or Connect
New Posts  All Forums:Forum Nav:

Smoked Lobsters

post #1 of 12
Thread Starter 
Has anyone ever tried to smoke lobster tails? I would be interested if someone has done it and had it come out good. I thought maybe smoking lobster would be a good way to make it tender since it can be rubbery if cooked improperly.
post #2 of 12
no such THING as a bad lobster.......heheh

i am sure someone will be along soon to help you out

post #3 of 12
i've never smoked lobster but if i were going to i'd split the tail and add butter & a little evoo to make sure it doesn't dry out. it would take no more than 45 to an hour @ the most @ 225-240 depending on size imho.
post #4 of 12
Deejaydebbi has lobster on her time and temp. chart.


more info should soon follow.
post #5 of 12
there ya go- she's got everything.
post #6 of 12

I have done a lot of those big beautiful 'Bugs'. They are almost impossible to 'smoke' in the normal sense of the word. When we say smoke, we usually think of smoke/cook, until ready to eat. Originally, I tried officially 'smoking' them.. That is to say, running them through the smoker until they are done and ready to eat. It never worked out too well. I have found that the 'bugs' are much better cooked in a traditional way, such as broiled or grilled. But I add an initial little wrinkle, that makes all the difference in the world..

First, I tail the lobster, then split the tail shell to remove the tail meat. I run the 'naked' tail through either a 'cold' smoke, or a hot smoke that is maintained at a very low temp, so all I am doing is imparting smoke, not cooking the darn thing. I keep the temp down to the lowest level that will still generate smoke.

After I have run a pan or two of smoke against the tail, at as low of temperature as I can, I feel I have enhanced the tail as much as I can. For all practical purposes, it is still raw. Just nice and smoky.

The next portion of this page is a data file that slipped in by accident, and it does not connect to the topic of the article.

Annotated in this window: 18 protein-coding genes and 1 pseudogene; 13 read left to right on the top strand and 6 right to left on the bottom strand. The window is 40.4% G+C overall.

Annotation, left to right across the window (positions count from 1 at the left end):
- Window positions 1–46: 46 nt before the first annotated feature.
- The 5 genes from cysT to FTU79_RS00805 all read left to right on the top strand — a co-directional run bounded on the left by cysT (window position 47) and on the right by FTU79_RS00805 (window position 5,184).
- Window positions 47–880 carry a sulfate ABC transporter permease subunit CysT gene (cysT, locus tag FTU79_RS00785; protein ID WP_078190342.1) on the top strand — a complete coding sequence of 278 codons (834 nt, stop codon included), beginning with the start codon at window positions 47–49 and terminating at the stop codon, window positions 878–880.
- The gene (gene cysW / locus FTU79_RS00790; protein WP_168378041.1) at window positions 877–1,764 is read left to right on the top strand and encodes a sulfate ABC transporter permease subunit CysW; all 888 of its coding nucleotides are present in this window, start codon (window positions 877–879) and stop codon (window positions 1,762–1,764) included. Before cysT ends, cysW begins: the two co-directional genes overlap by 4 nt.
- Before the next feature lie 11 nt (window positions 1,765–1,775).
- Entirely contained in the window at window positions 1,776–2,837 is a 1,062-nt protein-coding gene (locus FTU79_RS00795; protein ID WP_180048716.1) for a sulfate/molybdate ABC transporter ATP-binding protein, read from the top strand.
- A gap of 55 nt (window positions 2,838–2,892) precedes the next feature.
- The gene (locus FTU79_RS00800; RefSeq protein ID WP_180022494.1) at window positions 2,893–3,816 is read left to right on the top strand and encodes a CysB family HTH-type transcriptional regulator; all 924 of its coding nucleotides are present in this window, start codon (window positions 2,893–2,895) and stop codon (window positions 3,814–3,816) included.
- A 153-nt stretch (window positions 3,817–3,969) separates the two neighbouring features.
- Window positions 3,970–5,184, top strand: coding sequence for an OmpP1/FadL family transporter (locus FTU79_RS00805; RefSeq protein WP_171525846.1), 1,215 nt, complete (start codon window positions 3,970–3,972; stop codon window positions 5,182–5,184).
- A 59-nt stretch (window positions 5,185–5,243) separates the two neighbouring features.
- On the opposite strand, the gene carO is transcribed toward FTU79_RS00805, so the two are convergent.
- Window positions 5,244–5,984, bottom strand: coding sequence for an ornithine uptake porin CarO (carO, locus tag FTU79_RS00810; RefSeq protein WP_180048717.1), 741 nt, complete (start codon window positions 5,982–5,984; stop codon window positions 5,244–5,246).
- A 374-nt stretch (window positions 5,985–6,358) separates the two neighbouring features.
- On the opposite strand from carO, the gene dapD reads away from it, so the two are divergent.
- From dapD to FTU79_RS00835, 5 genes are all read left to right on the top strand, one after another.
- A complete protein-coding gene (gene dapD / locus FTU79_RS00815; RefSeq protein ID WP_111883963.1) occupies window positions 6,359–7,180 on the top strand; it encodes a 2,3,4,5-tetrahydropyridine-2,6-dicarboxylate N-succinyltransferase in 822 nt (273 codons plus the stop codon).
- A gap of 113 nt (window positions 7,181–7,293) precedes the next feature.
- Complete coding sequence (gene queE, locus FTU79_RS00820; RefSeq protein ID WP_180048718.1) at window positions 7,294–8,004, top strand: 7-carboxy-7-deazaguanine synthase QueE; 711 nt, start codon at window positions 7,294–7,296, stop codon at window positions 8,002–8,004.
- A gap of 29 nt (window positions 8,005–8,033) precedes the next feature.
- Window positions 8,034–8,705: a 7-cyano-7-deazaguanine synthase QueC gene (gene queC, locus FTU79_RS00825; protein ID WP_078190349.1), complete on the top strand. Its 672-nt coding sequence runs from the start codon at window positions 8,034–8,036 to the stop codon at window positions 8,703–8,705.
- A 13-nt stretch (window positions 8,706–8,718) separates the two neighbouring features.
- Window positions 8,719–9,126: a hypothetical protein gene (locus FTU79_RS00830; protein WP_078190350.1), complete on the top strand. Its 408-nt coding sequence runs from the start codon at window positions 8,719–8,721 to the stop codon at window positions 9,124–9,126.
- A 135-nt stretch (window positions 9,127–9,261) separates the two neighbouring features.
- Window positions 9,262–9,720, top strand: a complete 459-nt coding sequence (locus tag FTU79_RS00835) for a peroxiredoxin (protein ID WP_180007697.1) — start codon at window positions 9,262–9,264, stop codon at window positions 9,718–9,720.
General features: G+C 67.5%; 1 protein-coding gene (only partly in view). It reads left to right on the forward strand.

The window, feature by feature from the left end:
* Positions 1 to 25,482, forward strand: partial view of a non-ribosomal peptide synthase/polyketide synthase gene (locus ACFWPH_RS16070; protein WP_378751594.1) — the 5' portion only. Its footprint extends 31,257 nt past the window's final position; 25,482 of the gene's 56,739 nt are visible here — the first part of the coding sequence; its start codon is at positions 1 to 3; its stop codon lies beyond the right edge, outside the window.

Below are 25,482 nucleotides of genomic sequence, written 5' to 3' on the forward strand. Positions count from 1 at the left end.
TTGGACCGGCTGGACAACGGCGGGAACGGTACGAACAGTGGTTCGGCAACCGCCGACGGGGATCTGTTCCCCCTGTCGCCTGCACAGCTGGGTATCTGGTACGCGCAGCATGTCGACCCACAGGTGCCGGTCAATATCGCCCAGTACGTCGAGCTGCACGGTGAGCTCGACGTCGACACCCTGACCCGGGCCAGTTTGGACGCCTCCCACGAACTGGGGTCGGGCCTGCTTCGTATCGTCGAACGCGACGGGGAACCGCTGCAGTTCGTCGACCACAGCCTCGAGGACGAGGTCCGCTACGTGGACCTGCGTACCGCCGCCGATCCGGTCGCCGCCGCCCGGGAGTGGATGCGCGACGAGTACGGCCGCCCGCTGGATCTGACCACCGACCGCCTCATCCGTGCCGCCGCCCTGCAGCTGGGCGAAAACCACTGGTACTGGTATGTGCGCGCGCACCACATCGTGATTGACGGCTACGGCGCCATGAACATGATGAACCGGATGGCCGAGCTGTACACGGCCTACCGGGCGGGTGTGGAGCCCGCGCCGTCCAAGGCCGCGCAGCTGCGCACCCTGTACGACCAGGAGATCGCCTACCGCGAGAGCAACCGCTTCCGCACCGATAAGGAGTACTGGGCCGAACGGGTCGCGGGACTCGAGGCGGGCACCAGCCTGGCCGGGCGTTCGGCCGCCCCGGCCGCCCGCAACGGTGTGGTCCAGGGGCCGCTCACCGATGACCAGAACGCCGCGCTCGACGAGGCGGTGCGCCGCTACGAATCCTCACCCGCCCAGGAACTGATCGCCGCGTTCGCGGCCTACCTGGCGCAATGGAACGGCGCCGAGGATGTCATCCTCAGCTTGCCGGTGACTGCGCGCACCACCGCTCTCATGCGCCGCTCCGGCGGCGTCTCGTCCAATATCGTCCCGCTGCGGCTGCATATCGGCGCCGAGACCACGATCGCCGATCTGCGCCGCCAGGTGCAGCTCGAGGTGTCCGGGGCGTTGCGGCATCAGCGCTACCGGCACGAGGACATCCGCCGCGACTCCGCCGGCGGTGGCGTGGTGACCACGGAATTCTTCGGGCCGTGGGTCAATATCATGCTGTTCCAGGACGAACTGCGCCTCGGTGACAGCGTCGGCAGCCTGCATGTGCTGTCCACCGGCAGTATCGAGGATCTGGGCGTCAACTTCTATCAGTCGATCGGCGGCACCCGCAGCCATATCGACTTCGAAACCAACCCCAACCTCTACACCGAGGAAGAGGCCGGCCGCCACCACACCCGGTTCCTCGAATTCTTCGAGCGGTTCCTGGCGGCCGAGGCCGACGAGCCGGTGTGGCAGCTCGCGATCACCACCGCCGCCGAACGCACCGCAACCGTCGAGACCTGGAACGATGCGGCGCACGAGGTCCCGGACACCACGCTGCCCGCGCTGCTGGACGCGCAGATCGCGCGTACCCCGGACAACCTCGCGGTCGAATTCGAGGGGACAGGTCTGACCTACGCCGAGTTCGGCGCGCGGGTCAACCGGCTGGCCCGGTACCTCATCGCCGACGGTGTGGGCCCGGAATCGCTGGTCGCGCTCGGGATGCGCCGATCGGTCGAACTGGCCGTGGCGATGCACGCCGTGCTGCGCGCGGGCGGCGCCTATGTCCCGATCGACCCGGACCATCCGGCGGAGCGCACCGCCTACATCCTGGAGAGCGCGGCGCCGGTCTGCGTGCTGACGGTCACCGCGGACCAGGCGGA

I then baste it well, with garlic and butter and insert it back into it's tail shell.

Once the tail is reinserted, I use the BBQ Grill or the oven broiler to do the actual cooking.

The results is a Lobster Tail that looks traditional in every way, but has all the advantages of having been (behind the scenes) smoked for flavor, basted in butter and herbs and broiled or grilled to the final perfection, before serving.

Try this and let me know what you think. If you are disappointed, I will be very surprised.

post #7 of 12
I have a feeling DJ's got a time chart for Dodo... should one show up.. LOL!
post #8 of 12
Great description PescaderoPDT_Armataz_01_37.gif
post #9 of 12
Thanks! They really are great this way. Makes me want to do some, just talking about it. I don't know about you, but for me they are soooooo expensive. I don't get them very often.

Hope you get to give it a try.

post #10 of 12
A good thing about living in the Boston area. We have many family and friends that have personal lobster licenses. They get so many sometimes they just give them away so they don't go to waste. We also know a commercial lobsterman. One call to him and we get lobsters delivered to our door right off the boat. Literally within an hour of having been caught.(Of course we have to pay him but it's nowhere near what you would have to pay at the store.)
post #11 of 12

You are, indeed a fortunate guy. Great to have friends who look after you.

Here you can get a little frozen 'bug', for $18.00, but they aren't worth the money or the effort. Fortunately we do have a variety of other shellfish. I just try to stay content with that.


post #12 of 12
Thread Starter 
Thanks for the advice. Sounds like a great way to try it. Unfortunately the weather has turned awful here in Illinois in the last day. Not too many good smoking days left I am afraid.
New Posts  All Forums:Forum Nav:
  Return Home
  Back to Forum: Non-fish Seafood